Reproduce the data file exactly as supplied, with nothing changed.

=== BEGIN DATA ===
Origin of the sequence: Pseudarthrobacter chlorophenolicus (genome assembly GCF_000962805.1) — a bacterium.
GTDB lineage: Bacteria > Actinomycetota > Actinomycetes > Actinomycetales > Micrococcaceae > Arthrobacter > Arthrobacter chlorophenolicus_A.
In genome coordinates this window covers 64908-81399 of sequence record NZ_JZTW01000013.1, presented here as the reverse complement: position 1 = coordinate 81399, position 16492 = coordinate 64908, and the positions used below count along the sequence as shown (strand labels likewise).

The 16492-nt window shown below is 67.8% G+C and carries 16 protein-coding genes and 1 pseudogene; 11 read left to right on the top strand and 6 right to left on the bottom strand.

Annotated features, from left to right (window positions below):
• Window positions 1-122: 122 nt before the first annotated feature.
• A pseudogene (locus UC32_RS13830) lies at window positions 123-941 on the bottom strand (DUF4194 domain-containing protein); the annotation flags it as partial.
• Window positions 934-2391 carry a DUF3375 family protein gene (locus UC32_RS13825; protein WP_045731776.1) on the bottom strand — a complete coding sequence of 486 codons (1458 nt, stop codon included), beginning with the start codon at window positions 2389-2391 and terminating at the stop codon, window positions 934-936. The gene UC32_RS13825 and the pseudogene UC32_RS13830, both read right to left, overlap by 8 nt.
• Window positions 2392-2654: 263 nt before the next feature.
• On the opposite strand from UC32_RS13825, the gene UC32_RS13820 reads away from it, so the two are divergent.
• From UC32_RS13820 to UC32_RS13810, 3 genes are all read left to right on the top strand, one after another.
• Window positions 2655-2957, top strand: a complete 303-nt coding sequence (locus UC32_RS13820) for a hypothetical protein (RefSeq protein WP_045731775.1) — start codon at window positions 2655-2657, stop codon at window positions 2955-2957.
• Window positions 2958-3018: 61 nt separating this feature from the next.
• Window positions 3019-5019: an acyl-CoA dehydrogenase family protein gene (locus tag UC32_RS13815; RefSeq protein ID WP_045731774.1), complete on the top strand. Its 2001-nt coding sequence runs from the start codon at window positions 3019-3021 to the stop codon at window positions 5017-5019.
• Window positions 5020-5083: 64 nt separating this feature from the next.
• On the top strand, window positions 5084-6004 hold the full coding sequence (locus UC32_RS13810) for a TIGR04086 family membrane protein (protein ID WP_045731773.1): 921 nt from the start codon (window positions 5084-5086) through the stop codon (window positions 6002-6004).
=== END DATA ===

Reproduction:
Origin of the sequence: Pseudarthrobacter chlorophenolicus (genome assembly GCF_000962805.1) — a bacterium.
GTDB lineage: Bacteria > Actinomycetota > Actinomycetes > Actinomycetales > Micrococcaceae > Arthrobacter > Arthrobacter chlorophenolicus_A.
In genome coordinates this window covers 64908-81399 of sequence record NZ_JZTW01000013.1, presented here as the reverse complement: position 1 = coordinate 81399, position 16492 = coordinate 64908, and the positions used below count along the sequence as shown (strand labels likewise).

The 16492-nt window shown below is 67.8% G+C and carries 16 protein-coding genes and 1 pseudogene; 11 read left to right on the top strand and 6 right to left on the bottom strand.

Annotated features, from left to right (window positions below):
• Window positions 1-122: 122 nt before the first annotated feature.
• A pseudogene (locus UC32_RS13830) lies at window positions 123-941 on the bottom strand (DUF4194 domain-containing protein); the annotation flags it as partial.
• Window positions 934-2391 carry a DUF3375 family protein gene (locus UC32_RS13825; protein WP_045731776.1) on the bottom strand — a complete coding sequence of 486 codons (1458 nt, stop codon included), beginning with the start codon at window positions 2389-2391 and terminating at the stop codon, window positions 934-936. The gene UC32_RS13825 and the pseudogene UC32_RS13830, both read right to left, overlap by 8 nt.
• Window positions 2392-2654: 263 nt before the next feature.
• On the opposite strand from UC32_RS13825, the gene UC32_RS13820 reads away from it, so the two are divergent.
• From UC32_RS13820 to UC32_RS13810, 3 genes are all read left to right on the top strand, one after another.
• Window positions 2655-2957, top strand: a complete 303-nt coding sequence (locus UC32_RS13820) for a hypothetical protein (RefSeq protein WP_045731775.1) — start codon at window positions 2655-2657, stop codon at window positions 2955-2957.
• Window positions 2958-3018: 61 nt separating this feature from the next.
• Window positions 3019-5019: an acyl-CoA dehydrogenase family protein gene (locus tag UC32_RS13815; RefSeq protein ID WP_045731774.1), complete on the top strand. Its 2001-nt coding sequence runs from the start codon at window positions 3019-3021 to the stop codon at window positions 5017-5019.
• Window positions 5020-5083: 64 nt separating this feature from the next.
• On the top strand, window positions 5084-6004 hold the full coding sequence (locus UC32_RS13810) for a TIGR04086 family membrane protein (protein ID WP_045731773.1): 921 nt from the start codon (window positions 5084-5086) through the stop codon (window positions 6002-6004).